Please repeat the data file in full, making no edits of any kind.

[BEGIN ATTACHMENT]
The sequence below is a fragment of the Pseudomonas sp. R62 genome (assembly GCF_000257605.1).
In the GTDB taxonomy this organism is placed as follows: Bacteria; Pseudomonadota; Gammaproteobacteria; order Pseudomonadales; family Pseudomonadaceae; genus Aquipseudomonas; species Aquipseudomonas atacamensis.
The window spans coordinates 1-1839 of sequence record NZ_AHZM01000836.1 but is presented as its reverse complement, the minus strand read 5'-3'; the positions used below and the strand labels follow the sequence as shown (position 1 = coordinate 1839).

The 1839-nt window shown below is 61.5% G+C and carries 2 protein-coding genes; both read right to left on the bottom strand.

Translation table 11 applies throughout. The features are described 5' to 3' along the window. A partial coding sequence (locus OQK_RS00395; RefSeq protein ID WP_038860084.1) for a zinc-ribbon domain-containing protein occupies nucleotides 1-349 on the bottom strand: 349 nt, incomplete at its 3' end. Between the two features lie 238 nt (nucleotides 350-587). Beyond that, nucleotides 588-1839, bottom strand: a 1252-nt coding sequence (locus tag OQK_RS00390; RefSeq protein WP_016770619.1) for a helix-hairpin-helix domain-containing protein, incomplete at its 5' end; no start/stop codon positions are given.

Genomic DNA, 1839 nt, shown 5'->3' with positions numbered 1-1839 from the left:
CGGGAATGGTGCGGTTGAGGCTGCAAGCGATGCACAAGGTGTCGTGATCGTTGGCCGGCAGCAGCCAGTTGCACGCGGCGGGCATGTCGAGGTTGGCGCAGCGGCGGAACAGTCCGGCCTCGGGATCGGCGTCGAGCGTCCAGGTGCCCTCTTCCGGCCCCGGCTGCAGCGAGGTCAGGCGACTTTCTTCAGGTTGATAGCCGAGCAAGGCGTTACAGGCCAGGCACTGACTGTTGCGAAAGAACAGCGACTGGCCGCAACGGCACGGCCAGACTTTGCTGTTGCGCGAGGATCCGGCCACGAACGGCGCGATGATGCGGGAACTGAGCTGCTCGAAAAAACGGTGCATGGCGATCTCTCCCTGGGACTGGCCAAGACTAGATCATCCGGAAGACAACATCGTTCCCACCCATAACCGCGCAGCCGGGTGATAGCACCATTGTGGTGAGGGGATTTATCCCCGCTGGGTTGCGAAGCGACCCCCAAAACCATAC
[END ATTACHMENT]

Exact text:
The sequence below is a fragment of the Pseudomonas sp. R62 genome (assembly GCF_000257605.1).
In the GTDB taxonomy this organism is placed as follows: Bacteria; Pseudomonadota; Gammaproteobacteria; order Pseudomonadales; family Pseudomonadaceae; genus Aquipseudomonas; species Aquipseudomonas atacamensis.
The window spans coordinates 1-1839 of sequence record NZ_AHZM01000836.1 but is presented as its reverse complement, the minus strand read 5'-3'; the positions used below and the strand labels follow the sequence as shown (position 1 = coordinate 1839).

The 1839-nt window shown below is 61.5% G+C and carries 2 protein-coding genes; both read right to left on the bottom strand.

Translation table 11 applies throughout. The features are described 5' to 3' along the window. A partial coding sequence (locus OQK_RS00395; RefSeq protein ID WP_038860084.1) for a zinc-ribbon domain-containing protein occupies nucleotides 1-349 on the bottom strand: 349 nt, incomplete at its 3' end. Between the two features lie 238 nt (nucleotides 350-587). Beyond that, nucleotides 588-1839, bottom strand: a 1252-nt coding sequence (locus tag OQK_RS00390; RefSeq protein WP_016770619.1) for a helix-hairpin-helix domain-containing protein, incomplete at its 5' end; no start/stop codon positions are given.

Genomic DNA, 1839 nt, shown 5'->3' with positions numbered 1-1839 from the left:
CGGGAATGGTGCGGTTGAGGCTGCAAGCGATGCACAAGGTGTCGTGATCGTTGGCCGGCAGCAGCCAGTTGCACGCGGCGGGCATGTCGAGGTTGGCGCAGCGGCGGAACAGTCCGGCCTCGGGATCGGCGTCGAGCGTCCAGGTGCCCTCTTCCGGCCCCGGCTGCAGCGAGGTCAGGCGACTTTCTTCAGGTTGATAGCCGAGCAAGGCGTTACAGGCCAGGCACTGACTGTTGCGAAAGAACAGCGACTGGCCGCAACGGCACGGCCAGACTTTGCTGTTGCGCGAGGATCCGGCCACGAACGGCGCGATGATGCGGGAACTGAGCTGCTCGAAAAAACGGTGCATGGCGATCTCTCCCTGGGACTGGCCAAGACTAGATCATCCGGAAGACAACATCGTTCCCACCCATAACCGCGCAGCCGGGTGATAGCACCATTGTGGTGAGGGGATTTATCCCCGCTGGGTTGCGAAGCGACCCCCAAAACCATAC